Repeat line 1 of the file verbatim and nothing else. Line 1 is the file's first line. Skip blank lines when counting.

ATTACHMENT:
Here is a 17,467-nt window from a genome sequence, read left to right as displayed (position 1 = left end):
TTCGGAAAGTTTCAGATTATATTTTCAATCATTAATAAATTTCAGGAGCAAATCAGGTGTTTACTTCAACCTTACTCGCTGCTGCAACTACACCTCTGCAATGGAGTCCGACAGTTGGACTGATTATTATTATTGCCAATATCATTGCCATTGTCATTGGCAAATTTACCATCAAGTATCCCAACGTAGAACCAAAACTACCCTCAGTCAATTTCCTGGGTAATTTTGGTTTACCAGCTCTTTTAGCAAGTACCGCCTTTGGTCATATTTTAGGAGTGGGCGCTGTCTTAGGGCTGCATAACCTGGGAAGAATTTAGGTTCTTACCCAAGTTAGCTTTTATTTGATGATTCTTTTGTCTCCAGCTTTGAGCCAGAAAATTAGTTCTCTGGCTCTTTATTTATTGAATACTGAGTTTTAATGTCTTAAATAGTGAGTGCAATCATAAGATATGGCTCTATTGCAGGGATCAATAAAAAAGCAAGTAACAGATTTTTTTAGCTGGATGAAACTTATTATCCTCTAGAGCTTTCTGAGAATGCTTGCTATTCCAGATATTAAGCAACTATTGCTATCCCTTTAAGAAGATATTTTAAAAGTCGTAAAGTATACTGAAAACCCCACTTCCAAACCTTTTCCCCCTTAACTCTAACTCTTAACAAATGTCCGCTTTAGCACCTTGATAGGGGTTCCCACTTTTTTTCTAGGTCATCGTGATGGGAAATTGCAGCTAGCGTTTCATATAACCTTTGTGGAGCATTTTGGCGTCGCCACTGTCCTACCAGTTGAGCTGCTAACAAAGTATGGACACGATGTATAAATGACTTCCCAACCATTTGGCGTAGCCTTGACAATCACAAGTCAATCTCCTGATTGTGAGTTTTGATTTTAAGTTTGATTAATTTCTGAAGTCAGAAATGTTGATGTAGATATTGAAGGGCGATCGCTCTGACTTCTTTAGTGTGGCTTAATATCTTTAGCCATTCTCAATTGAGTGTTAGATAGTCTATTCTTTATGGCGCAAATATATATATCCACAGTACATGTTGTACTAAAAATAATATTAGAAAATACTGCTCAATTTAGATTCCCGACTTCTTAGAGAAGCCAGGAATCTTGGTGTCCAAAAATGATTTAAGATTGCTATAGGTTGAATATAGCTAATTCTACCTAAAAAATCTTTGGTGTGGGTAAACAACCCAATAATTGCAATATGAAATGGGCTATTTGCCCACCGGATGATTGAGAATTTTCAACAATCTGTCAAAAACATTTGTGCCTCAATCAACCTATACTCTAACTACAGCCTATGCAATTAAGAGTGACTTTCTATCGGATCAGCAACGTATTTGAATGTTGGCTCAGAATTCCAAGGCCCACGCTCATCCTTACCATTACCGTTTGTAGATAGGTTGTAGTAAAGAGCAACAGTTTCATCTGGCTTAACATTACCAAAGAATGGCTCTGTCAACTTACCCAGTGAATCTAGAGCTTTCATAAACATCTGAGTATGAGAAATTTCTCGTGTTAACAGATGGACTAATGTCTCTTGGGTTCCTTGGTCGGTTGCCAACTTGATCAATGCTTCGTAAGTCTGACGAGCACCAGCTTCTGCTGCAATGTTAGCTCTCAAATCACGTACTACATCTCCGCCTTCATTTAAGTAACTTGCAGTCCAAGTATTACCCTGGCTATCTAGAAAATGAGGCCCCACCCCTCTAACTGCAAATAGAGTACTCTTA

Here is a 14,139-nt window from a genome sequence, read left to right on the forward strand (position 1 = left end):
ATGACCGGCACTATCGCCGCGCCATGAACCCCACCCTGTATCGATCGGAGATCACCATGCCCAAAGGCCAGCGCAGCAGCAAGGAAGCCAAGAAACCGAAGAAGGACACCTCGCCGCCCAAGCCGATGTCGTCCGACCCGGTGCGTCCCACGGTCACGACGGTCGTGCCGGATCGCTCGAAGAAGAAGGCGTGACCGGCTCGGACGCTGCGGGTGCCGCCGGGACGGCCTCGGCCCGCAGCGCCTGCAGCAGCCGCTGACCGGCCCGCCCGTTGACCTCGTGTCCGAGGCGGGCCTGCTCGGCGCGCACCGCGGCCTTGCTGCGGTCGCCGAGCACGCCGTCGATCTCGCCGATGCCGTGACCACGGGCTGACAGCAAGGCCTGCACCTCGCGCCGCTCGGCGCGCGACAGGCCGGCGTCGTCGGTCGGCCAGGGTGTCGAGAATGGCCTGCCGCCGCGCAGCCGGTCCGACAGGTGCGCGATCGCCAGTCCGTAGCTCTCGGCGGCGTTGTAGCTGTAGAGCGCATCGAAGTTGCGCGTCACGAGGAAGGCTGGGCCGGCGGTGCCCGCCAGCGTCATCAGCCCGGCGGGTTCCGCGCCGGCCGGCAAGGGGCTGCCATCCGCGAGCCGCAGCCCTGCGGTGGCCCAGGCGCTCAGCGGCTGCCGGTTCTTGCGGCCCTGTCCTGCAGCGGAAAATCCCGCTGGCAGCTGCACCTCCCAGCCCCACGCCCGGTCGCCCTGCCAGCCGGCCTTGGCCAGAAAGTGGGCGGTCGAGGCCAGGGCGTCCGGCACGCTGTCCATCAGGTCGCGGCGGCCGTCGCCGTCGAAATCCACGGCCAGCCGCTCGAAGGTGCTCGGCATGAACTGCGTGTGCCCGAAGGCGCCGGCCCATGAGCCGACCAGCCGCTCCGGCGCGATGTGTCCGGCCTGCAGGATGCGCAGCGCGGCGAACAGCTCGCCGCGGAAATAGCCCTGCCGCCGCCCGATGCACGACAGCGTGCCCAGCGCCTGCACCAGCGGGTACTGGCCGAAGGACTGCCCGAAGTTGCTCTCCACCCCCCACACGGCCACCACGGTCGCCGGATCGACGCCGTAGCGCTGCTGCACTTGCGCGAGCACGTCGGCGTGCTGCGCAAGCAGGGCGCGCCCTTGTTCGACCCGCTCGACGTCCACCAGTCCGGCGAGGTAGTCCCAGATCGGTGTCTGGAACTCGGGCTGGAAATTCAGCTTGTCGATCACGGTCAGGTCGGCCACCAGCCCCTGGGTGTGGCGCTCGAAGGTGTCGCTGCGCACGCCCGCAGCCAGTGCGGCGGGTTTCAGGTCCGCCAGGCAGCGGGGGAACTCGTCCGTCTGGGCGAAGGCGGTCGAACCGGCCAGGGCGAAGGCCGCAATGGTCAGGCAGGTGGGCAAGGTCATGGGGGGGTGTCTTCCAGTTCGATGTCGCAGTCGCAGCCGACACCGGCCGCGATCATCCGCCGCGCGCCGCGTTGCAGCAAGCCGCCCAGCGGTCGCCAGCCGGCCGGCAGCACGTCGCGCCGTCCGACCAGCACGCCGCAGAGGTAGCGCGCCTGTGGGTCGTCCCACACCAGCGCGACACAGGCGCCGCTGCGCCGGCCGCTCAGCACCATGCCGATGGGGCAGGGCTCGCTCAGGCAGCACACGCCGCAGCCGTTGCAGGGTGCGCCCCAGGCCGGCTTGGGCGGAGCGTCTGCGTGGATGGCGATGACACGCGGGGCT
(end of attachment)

Here is a 17,467-nt window from a genome sequence, read left to right as displayed (position 1 = left end):